Economic Overview of Australia and What it means for International Students
Australia has long attracted immigrants – people aspiring to travel to the country and settle there. The period of stay may vary, but the continent country has a lot to offer. Truly, the country is formed of people from all over the world, who came looking for adventure and made it a part of their life. This was bolstered by the country’s immigration policy that continues to call out for skilled workers and professionals to meet its ever-increasing demand.
Australian Universities had the biggest calling card and rose rapidly forth in international rankings with ease of admission and visa guidelines. At the turn of this decade, however, a series of natural disasters, pandemic and the world financial crisis adversely affected the productivity of the country, yet recording a jump of 0.7% in the country's GDP. While the other countries are struggling to mend the downturn in the economy, Australia proudly recods 1.6% larger after the June 2021 quarter. This continues, however, what is the forecast for the Australian Economy in terms of job creation and opportunities to find relevant jobs after completing your education? The answer is, it is fairly positive.
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Economic Growth Rate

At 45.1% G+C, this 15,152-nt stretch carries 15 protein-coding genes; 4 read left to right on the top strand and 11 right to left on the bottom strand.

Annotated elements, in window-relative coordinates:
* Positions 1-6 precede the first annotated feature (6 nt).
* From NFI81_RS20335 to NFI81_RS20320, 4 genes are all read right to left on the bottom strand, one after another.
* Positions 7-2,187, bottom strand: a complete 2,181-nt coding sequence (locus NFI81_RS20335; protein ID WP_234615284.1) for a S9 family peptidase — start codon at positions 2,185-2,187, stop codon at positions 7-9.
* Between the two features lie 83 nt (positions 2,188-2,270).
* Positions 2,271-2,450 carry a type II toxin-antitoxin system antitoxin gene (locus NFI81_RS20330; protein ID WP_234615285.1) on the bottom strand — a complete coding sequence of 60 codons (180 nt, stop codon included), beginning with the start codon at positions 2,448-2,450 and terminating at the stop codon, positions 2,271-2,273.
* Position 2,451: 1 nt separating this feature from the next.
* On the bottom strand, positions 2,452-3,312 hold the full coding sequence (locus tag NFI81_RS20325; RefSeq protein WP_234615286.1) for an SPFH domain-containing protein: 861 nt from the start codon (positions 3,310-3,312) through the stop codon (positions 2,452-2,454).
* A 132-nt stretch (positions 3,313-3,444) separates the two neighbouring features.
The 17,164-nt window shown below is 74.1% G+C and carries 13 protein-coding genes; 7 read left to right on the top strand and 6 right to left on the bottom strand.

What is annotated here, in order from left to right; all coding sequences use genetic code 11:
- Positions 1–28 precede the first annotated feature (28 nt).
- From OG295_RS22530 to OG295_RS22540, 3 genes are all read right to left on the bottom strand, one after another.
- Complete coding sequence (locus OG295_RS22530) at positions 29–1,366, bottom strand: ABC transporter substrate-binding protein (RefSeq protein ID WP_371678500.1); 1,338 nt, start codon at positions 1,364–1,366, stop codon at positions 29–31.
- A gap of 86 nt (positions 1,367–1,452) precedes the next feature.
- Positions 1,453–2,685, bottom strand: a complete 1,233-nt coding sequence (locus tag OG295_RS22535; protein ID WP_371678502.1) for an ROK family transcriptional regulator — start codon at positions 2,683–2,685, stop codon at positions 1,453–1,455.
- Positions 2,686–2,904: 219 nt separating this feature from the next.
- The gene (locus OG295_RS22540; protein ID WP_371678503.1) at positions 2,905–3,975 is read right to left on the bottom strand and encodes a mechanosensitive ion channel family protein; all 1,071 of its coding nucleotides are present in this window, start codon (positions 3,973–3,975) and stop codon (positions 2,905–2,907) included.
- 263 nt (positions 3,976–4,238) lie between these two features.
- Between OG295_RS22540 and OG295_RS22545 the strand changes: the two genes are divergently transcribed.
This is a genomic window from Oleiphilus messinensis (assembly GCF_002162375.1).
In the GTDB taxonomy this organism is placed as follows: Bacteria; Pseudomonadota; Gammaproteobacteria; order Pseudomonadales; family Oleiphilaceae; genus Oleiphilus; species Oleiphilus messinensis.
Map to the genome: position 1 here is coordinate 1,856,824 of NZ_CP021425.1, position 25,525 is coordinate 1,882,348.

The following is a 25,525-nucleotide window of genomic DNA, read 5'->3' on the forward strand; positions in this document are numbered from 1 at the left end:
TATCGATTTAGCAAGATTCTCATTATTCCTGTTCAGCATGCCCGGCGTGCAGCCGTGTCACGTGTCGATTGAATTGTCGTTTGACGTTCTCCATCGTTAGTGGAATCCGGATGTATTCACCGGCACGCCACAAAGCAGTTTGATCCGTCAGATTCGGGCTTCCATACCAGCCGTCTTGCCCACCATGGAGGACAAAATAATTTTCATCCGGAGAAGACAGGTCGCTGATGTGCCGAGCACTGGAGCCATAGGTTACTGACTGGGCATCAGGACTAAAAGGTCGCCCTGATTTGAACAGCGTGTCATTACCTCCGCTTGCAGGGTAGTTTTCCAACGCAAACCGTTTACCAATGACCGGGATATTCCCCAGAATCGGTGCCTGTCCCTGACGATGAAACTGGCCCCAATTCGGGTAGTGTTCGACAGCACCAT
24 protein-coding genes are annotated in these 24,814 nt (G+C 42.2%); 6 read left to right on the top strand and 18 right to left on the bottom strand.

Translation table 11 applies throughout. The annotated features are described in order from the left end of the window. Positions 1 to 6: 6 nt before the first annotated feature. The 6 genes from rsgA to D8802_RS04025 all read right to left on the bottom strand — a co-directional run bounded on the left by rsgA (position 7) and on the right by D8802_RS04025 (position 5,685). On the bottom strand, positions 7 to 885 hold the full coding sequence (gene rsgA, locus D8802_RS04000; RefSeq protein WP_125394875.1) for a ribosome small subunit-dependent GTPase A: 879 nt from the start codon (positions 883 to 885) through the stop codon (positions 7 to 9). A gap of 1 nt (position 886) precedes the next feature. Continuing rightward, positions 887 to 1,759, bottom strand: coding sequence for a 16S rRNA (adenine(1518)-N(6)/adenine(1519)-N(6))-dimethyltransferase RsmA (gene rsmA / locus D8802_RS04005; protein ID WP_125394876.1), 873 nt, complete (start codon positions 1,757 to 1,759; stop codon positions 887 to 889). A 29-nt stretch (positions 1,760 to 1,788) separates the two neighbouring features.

Australian economy recorded a steady growth rate of 9.6 percent this year (2021). Going forth, though the industries are shifting and unemployment is holding steady at over 6.51 percent (2020), the future remains uncertain. Given the ongoing pandemic, there is a huge ambiguity that looms over the economy, and it is difficult to predict how 2021 would pan out for the country due to the current crisis. Let us take a closer look at the Australian economy that was in 2021.
Sector Wise break up of GDP
The Australian economy is widely a service-oriented economy with the service sector contributing to 68.7 percent in the GDP, followed by Industry at 27.4 percent and Agriculture at 3.8 percent as per the latest figures.
While the mining industry is still recuperating from the spate of natural disasters that affected the country, it has started showing positive signs of improvements. The Service Industry continues to draw positives and show growth. The inflated housing prices, however, seem to have a negative impact on the overall consumer sentiment in the regions of Sydney and Melbourne and shift the economic activity centres to Darwin and Perth. Darwin, especially, shows a rather positive employment rate with a high amount of activity and an influx of private players.
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This does not mean Sydney and Melbourne are bad, just that there are cities other than the favorites which are opening up the opportunities for young graduates, making it a higher probability city to find suitable employment.
To conclude, Australia continues to hold promise. The country’s visa and immigration laws along with the demand for a lower demographic and skilled workers remain high, making it a lucrative study abroad destination. The popular job sectors of Australia continue to create a steady (if not increasing) demand for fresh professionals and the outlook should remain neutral if not entirely negative in the future.